Your pulmonary veins carry blood that is richly oxygenated by your lungs to the left atrium of your heart, while most veins carry oxygen-poor blood to the right atrium of your heart.

    2. Why do you think your coronary arteries are called “end circulation” for the heart?

      Your coronary arteries are the only source of blood to your heart. They are your heart’s “end circulation”—and only circulation.

    3. Your heart’s four valves are divided into two categories: atrioventricular valves and semilunar valves. Which valves do you think are atrioventricular? Which valves do you think are semilunar?

      The tricuspid valve and the mitral valve are atrioventricular. They connect the atria and ventricles. The pulmonary valve and aortic valve are semilunar valves. They are shaped like half-moons (semi-lunar).

  • Term Part of Speech Definition Encyclopedic Entry
    aorta Noun

    main blood vessel carrying oxygen-rich blood from the heart to all other parts of the body except the lungs.

    aortic valve Noun

    heart valve controlling the flow of oxygen-rich blood from the left ventricle of the heart to the aorta.

    artery Noun

    blood vessel carrying blood from the left ventricle of the heart to the rest of the body.

    atrium Noun

    (plural: atria) upper chamber of the heart that receives blood from veins and forces it into a ventricle (lower chamber).

    blood Noun

    fluid pumped by the heart through arteries and veins, delivering nutrients to tissues. In humans, blood consists of plasma in which red blood cells, white blood cells, and platelets are suspended.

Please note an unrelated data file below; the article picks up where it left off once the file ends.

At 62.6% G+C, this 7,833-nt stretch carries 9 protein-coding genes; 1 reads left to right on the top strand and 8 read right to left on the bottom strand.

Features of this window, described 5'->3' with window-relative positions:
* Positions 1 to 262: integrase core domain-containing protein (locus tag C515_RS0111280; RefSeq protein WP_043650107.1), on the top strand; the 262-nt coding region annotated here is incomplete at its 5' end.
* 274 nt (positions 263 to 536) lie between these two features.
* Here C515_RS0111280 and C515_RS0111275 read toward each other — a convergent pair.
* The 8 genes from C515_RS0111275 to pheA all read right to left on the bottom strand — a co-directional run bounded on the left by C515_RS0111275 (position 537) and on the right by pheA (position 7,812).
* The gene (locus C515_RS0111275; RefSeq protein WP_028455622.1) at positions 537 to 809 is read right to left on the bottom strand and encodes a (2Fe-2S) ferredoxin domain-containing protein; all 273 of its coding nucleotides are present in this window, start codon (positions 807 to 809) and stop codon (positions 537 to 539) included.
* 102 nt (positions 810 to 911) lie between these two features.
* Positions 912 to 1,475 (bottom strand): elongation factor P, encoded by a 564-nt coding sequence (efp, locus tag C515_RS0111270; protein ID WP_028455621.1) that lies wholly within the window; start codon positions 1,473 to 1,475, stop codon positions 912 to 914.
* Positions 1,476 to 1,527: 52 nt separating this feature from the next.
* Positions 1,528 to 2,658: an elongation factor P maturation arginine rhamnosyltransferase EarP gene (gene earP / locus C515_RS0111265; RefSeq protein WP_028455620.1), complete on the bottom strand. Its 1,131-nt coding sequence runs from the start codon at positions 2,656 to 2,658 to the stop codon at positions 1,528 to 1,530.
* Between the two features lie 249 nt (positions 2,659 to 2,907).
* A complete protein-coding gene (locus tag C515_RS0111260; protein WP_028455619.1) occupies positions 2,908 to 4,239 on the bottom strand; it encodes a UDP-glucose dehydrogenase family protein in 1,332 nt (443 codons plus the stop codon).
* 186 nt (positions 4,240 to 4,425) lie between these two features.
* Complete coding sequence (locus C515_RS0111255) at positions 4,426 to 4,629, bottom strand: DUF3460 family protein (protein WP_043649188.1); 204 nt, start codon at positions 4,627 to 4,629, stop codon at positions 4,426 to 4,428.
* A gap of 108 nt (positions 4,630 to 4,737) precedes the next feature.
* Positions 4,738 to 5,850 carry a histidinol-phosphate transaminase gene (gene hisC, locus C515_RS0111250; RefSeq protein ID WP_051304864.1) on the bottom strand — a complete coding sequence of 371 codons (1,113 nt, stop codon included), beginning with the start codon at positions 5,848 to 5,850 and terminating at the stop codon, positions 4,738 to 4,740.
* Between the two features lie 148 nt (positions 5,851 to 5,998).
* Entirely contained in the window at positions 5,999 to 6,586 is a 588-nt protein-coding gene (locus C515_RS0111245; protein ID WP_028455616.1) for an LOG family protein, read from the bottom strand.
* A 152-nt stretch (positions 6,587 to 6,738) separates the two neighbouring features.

chamber Noun

    sealed compartment.

    coronary artery Noun

    vessel that supplies blood to the heart.

    efficient Adjective

    performing a task with skill and minimal waste.

    heart Noun

    vital organ for all animals with a circulatory system, responsible for pumping blood throughout the body.

    lung Noun

    organ in an animal that is necessary for breathing.

    mitral valve Noun

    heart valve controlling the flow of oxygen-rich blood from the left atrium to the left ventricle.

    myocardium Noun

    muscle tissue of the heart.

    oxygenate Verb

    to fill with oxygen.

    pulmonary artery Noun

    blood vessel carrying oxygen-poor blood from the right ventricle of the heart to the lungs.

    pulmonary valve Noun

    heart valve controlling the flow of blood from the right ventricle of the heart to the pulmonary artery, which carries blood from the heart to the lungs.

    pulmonary vein Noun

    one of four blood vessels (two for each lung) carrying oxygen-rich blood from the lungs to the left atrium.

    septum Noun

    dividing membrane between two cavities or tissues in the body.

    tissue Noun

    cells that form a specific function in a living organism.

    tricuspid valve Noun

    heart valve controlling the flow of oxygen-poor blood from the right atrium to the right ventricle.

    valve Noun

    device used to control the flow of fluid through a passage.

    vein Noun

    blood vessel carrying blood to the heart.

    vena cava Noun

    one of two large veins (superior vena cava and inferior vena cava) carrying oxygen-poor blood to the right atrium of the heart.

    ventricle Noun

    one of two lower chambers of the heart that receive blood from the atria and pump it into arteries.